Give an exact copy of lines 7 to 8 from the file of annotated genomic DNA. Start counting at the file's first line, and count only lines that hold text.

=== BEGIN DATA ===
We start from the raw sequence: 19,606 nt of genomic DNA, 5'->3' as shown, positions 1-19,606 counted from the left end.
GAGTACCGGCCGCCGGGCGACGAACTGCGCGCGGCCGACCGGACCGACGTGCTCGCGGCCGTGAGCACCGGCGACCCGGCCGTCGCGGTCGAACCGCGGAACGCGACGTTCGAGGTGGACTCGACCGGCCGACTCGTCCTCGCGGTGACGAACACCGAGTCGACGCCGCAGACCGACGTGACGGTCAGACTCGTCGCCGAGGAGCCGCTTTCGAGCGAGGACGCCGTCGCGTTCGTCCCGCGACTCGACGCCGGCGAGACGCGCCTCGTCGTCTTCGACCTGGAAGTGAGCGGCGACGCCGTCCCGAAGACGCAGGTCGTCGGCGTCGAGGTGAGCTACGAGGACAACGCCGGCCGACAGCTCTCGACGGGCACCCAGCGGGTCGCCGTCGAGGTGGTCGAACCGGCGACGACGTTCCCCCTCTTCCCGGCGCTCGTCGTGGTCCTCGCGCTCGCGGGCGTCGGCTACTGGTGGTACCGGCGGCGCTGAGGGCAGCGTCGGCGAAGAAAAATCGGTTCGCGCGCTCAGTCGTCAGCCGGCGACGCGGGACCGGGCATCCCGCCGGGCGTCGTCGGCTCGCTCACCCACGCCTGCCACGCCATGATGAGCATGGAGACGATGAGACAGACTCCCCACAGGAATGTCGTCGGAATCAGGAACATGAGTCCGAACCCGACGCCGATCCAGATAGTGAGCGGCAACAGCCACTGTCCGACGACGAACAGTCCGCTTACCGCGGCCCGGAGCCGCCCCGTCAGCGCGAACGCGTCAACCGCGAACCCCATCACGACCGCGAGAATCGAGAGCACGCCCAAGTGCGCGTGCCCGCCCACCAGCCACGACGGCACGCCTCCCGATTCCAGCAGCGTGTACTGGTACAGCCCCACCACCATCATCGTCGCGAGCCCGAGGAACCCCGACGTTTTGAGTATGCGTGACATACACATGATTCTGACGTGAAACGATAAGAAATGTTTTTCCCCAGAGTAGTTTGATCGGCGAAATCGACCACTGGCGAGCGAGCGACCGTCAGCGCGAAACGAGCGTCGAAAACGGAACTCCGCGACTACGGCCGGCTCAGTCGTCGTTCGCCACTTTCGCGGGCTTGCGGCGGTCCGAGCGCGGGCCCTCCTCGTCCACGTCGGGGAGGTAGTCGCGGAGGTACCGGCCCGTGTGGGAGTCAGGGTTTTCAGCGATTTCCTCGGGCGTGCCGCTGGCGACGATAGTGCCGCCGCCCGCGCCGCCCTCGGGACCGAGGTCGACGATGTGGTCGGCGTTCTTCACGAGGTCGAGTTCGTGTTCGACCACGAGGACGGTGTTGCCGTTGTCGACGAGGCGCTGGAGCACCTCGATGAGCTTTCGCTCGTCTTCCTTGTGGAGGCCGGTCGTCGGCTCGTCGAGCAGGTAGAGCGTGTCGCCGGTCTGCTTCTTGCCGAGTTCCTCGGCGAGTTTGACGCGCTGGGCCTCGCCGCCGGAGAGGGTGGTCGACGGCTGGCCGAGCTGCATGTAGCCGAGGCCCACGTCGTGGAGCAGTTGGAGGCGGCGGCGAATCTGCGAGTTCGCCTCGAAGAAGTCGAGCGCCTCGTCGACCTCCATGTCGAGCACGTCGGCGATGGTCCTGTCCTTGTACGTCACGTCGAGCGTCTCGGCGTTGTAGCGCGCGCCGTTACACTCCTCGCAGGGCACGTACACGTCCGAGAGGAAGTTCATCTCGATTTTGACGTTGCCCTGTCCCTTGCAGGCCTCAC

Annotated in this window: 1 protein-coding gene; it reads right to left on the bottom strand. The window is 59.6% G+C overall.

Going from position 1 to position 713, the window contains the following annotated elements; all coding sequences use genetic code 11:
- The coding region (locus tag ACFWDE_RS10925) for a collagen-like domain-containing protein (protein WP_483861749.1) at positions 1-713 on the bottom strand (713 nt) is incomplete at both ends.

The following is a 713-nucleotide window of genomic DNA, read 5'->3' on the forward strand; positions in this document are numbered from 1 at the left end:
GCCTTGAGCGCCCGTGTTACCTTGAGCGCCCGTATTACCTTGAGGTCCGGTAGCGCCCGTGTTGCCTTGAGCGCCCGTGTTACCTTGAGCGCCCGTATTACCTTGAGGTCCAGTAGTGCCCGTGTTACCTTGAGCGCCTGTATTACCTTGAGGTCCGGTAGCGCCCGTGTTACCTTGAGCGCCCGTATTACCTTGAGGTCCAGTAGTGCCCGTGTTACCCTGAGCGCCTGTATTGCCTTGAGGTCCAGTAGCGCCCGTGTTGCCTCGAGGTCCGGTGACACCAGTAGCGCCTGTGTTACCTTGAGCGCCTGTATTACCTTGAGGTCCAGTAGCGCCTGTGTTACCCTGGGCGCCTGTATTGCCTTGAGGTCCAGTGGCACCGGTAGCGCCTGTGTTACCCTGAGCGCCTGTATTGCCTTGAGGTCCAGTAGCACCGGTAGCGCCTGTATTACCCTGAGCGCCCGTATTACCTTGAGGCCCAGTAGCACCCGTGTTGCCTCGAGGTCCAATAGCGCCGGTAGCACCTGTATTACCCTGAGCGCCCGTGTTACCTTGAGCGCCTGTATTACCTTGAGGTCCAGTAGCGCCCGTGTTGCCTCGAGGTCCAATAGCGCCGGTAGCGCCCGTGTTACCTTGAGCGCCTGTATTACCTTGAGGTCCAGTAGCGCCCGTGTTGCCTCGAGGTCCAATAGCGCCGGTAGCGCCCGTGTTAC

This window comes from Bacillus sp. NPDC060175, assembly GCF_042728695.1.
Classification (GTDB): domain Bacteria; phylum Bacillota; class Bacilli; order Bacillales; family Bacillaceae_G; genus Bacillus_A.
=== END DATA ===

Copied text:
GCCTTGAGCGCCCGTGTTACCTTGAGCGCCCGTATTACCTTGAGGTCCGGTAGCGCCCGTGTTGCCTTGAGCGCCCGTGTTACCTTGAGCGCCCGTATTACCTTGAGGTCCAGTAGTGCCCGTGTTACCTTGAGCGCCTGTATTACCTTGAGGTCCGGTAGCGCCCGTGTTACCTTGAGCGCCCGTATTACCTTGAGGTCCAGTAGTGCCCGTGTTACCCTGAGCGCCTGTATTGCCTTGAGGTCCAGTAGCGCCCGTGTTGCCTCGAGGTCCGGTGACACCAGTAGCGCCTGTGTTACCTTGAGCGCCTGTATTACCTTGAGGTCCAGTAGCGCCTGTGTTACCCTGGGCGCCTGTATTGCCTTGAGGTCCAGTGGCACCGGTAGCGCCTGTGTTACCCTGAGCGCCTGTATTGCCTTGAGGTCCAGTAGCACCGGTAGCGCCTGTATTACCCTGAGCGCCCGTATTACCTTGAGGCCCAGTAGCACCCGTGTTGCCTCGAGGTCCAATAGCGCCGGTAGCACCTGTATTACCCTGAGCGCCCGTGTTACCTTGAGCGCCTGTATTACCTTGAGGTCCAGTAGCGCCCGTGTTGCCTCGAGGTCCAATAGCGCCGGTAGCGCCCGTGTTACCTTGAGCGCCTGTATTACCTTGAGGTCCAGTAGCGCCCGTGTTGCCTCGAGGTCCAATAGCGCCGGTAGCGCCCGTGTTAC

This window comes from Bacillus sp. NPDC060175, assembly GCF_042728695.1.